Inevitably, Google also has similar technology developed in-house, called LaMDA, or Language Model for Dialogue Applications, but had been reluctant to release it until further development was done. With the public release even in beta form of ChatGPT, the New York Times reported that Google management declared a “code red” to face down the first serious threat to its main search business. “For Google, this was akin to pulling the fire alarm.” Perhaps when the OpenAI CEO voiced some concerns about its readiness, that was just a head-fake to throw Google off the scent.

“No s***t, Sherlock!” UK in a recession… and less happy about it.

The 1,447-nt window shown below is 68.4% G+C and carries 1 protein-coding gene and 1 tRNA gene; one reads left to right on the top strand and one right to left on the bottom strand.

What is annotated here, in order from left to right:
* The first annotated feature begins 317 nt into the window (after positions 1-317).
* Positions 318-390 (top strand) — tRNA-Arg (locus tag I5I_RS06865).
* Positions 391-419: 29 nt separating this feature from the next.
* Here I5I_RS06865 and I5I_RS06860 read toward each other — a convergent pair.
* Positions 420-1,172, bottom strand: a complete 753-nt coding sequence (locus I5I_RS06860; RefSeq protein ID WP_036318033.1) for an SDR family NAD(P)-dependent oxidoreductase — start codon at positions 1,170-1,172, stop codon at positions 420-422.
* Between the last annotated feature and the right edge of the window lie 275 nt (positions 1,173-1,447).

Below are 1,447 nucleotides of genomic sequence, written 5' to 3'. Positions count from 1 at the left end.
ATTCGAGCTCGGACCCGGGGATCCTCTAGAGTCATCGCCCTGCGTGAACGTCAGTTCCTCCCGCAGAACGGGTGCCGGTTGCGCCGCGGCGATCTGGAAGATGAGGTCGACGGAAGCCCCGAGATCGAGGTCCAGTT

And in possibly the least shocking datapoint you’ve seen all year, the UK PMI 🎓 showed December manufacturing output contracting at about the quickest pace since mid-2009 on terrible demand amid the cost of living crisis. It fell to a 31-month low of 45.3, down from 46.5 in November and the fifth time it’s been below 50 in a row. Anything under 50 shows a majority of businesses surveyed report a contraction.

The PMI data all but confirms that UK gross domestic product will fall in the final quarter of 2022. Following a 0.3% contraction in July-September, the worst among G7 countries, that would be a second consecutive quarterly decline, which defines a technical recession.

A study from consulting firm PwC showed that the UK is on track to be a less happy place to live in, with wages in 2023 heading back to 2006 levels in “real” terms (meaning adjusted for inflation), house prices slumping 8% and a 20% increase in divorces (16 divorces every hour!)